taken from MANUSCRIPT FOUND IN ACCRA

1 MIN reading: the child within us

We must listen to the child that we once were, and who still lives within us.

This child understands about magic instants.

We can muffle his sobbing, but we can’t hush his voice.

If we aren’t reborn, if we don’t see life again with the innocence and enthusiasm of childhood, then there is no more sense to living.

 

There are many ways to commit suicide. Those who try to kill their body offend God’s law.

Those who try to kill their soul also offend God’s law, although their crime is less visible to the eyes of man.

 

Let’s allow the child within us to take the reins of our existence a little. This child says that one day is different from another.

Let’s make the child feel loved again. Let’s please this child – even if it means acting in a way that we’re not used to, even if it seems foolish in the eyes of others.

Remember that the wisdom of men is madness before God.

If we listen to the child we bear in our soul, our eyes will shine once more. If we don’t lose contact with this child, we won’t lose contact with life.

Warrior of the light meditations

If you have read one book by Paulo Coelho, I would guess it was, The Alchemist. The book has sold millions of copies all over the world and has been printed in many languages.

I picked up the book, Warrior of the Light, thinking that it would tell a story about strength and overcoming, similar to the Alchemist.

But the book was different than my expectations. Reading the Warrior of the Light I felt like it was a book that paired well with the Alchemist.

The book reviews how a Warrior of the Light builds him or herself to that standard.

The Manual

As I was reading the book, I picked up on many of the principles Paulo Coelho talked about. I also thought about different principles that were important to me.

Below I would like to share with you 101 principles, attitudes, believes and philosophies to help you overcome negative thoughts, feelings, actions and mindset.

I am in the process, and continue to be in the process, of learning how to apply these lessons to my life. Each day we face new challenges and the lessons below are opportunities for us.

 

101 Lessons from Warrior of the Light

  1. Sometimes you need to step away from the things that you obsess about before they can be realized.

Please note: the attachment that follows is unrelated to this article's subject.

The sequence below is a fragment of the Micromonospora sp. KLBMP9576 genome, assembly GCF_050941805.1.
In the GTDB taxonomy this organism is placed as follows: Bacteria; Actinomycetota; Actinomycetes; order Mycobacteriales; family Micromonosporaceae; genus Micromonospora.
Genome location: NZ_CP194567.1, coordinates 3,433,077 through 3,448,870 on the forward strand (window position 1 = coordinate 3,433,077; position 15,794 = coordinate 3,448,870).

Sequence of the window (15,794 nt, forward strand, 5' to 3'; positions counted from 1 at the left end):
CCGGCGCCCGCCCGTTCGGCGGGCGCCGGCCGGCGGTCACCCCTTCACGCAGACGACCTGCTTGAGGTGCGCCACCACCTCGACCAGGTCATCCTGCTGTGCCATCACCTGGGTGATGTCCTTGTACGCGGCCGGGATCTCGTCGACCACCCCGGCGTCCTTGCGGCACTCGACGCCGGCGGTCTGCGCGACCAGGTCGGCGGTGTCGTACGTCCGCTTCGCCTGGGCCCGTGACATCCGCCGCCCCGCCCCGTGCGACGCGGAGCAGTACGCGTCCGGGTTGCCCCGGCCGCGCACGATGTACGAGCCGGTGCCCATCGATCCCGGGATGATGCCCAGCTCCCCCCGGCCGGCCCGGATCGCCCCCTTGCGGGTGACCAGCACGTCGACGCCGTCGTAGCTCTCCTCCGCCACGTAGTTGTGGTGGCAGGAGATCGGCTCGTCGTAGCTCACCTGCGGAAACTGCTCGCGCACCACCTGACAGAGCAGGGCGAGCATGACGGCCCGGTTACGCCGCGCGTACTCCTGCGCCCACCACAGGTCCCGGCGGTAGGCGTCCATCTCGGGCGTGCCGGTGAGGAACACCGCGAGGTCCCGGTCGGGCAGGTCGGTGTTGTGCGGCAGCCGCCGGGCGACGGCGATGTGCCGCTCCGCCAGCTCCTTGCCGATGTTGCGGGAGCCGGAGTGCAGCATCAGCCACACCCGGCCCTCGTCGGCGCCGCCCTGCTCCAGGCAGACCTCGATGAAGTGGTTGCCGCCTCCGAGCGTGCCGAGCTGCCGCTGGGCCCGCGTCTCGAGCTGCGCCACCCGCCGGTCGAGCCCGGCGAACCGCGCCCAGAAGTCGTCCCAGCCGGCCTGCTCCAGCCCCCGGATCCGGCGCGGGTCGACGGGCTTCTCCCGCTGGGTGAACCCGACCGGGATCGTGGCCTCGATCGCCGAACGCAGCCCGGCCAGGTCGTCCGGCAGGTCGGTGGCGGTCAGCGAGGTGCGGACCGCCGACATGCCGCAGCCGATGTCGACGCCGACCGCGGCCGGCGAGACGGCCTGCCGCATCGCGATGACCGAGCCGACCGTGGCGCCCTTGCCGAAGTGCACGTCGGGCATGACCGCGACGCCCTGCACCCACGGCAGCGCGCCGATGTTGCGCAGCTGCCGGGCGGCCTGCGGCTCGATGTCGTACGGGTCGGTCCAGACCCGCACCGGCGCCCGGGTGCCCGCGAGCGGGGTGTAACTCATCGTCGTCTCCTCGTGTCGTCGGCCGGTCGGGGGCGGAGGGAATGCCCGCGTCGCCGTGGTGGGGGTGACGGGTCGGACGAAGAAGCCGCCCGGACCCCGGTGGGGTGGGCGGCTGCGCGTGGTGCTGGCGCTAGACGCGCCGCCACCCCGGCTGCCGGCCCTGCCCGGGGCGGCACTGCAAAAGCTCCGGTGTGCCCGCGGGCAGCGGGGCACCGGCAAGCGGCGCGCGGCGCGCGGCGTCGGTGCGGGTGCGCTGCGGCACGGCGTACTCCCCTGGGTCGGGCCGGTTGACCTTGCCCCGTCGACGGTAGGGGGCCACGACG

2. Show your gratitude to others and for others.
  3. Let others judge you. They are going to do it anyway. You keep doing what you know if right.
  4. It is important to have life experience versus theory from books.
  5. First prepare and then take action.
  6. If you have weaknesses, admit it. Only then are you ready to improve.
  7. [bctt tweet=”Every situation is a chance to learn something new.” via=”no”]
  8. Learn to be disciplined.
  9. Developing new abilities is the key to overcome old habits.
  10. Pick and choose battles carefully.
  11. It is nice to relax but do not have many days that repeating.
  12. Are you predictable?
  13. Play your role until you can get out of your circumstances.
  14. Do you have expectations of others? Don’t.
  15. What’s your purpose in life?
  16. The words you use when talk to yourself need to be positive.
  17. Talk to yourself and make sure you are doing what you need to do.
  18. Asking a higher power for advice.
  19. Be humble even when you do not want to be.
  20. Are you sharing your success with others? Why?

  21. Reflecting on the past.
  22. Pass the torch to the next generation.
  23. Do your goals keep you awake?
  24. Complaints do not go a long way. Why do you complain?
  25. What remains after you have worked all day?
  26. Your journey is different for the journey of everyone else.
  27. [bctt tweet=”New challenges are there once you get over the old ones.” via=”no”]
  28. Know your faults.
  29. Know your strengths.
  30. Looks at your opportunity not the opportunities of others.
  31. Motive others when you can.
  32. Show compassion for others.
  33. What do you fear? Why?
  34. Don’t focus on betrayal.
  35. Are you trying to walk someone else’s path?
  36. Do not focus on the trivial things.
  37. If you have no believe in yourself. Then your first job is to build it.
  38. Are you forgetting God?
  39. Who do you say Yes to and No to?
  40. Think about those you hurt in love.

  41. How are you improving yourself?
  42. Always finish what you start if it serves a purpose.
  43. Who is your teacher, mentor or coach?
  44. Share your heart with others.
  45. Share your thoughts with others.
  46. Who is not your teacher?
  47. Helping others is important.
  48. Help yourself first then help everyone else.
  49. Why do you fight with others?
  50. Use silence as your partner in guiding your direction.
  51. [bctt tweet=”Remember it will be done by you or someone else.” via=”no”]
  52. Do you show your pain?
  53. Where does your joy come from?
  54. How do you prepare to take action?
  55. What is your daily routine and why?
  56. Where are you going to be in 5 years?
  57. Take action on your thinking.
  58. Make mistakes and learn. Do not be discouraged at the first sight of failure.
  59. Be a strong foundation for others.
  60. Fight for what you believe in.
  61. Do you make up excuse in defeat?

  62. Be patient and enjoy the journey.
  63. Do not let real opportunities slip away while you focus on the wrong things.
  64. Remember you will be tested, so do not lose your heart in the journey.
  65. Remove hate from your heart.
  66. Look at the ways others carry themselves.
  67. Believe your intuition.
  68. Stick to what you believe in but be willing to change.
  69. Ensure you take care of the details.
  70. Don’t lose hope. Keep the faith.
  71. Never place blame on others.
  72. Use fear to motivate you not stop you.